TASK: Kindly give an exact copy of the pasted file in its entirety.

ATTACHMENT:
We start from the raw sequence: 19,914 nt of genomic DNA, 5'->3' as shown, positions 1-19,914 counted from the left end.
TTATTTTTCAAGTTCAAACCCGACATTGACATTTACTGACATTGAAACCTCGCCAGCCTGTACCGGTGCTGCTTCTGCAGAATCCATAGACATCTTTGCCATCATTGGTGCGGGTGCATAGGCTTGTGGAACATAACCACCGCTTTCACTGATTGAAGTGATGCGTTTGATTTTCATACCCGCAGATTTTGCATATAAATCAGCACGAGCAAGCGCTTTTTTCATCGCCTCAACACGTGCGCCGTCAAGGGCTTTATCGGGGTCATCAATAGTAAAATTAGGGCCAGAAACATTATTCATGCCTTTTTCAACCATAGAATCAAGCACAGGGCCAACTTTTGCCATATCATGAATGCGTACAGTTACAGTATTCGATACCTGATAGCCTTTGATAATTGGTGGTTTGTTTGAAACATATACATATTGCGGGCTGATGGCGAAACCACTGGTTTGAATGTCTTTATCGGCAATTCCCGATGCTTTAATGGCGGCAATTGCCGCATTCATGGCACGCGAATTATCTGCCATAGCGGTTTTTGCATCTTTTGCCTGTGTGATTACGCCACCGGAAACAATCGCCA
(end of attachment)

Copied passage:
We start from the raw sequence: 19,914 nt of genomic DNA, 5'->3' as shown, positions 1-19,914 counted from the left end.
TTATTTTTCAAGTTCAAACCCGACATTGACATTTACTGACATTGAAACCTCGCCAGCCTGTACCGGTGCTGCTTCTGCAGAATCCATAGACATCTTTGCCATCATTGGTGCGGGTGCATAGGCTTGTGGAACATAACCACCGCTTTCACTGATTGAAGTGATGCGTTTGATTTTCATACCCGCAGATTTTGCATATAAATCAGCACGAGCAAGCGCTTTTTTCATCGCCTCAACACGTGCGCCGTCAAGGGCTTTATCGGGGTCATCAATAGTAAAATTAGGGCCAGAAACATTATTCATGCCTTTTTCAACCATAGAATCAAGCACAGGGCCAACTTTTGCCATATCATGAATGCGTACAGTTACAGTATTCGATACCTGATAGCCTTTGATAATTGGTGGTTTGTTTGAAACATATACATATTGCGGGCTGATGGCGAAACCACTGGTTTGAATGTCTTTATCGGCAATTCCCGATGCTTTAATGGCGGCAATTGCCGCATTCATGGCACGCGAATTATCTGCCATAGCGGTTTTTGCATCTTTTGCCTGTGTGATTACGCCACCGGAAACAATCGCCA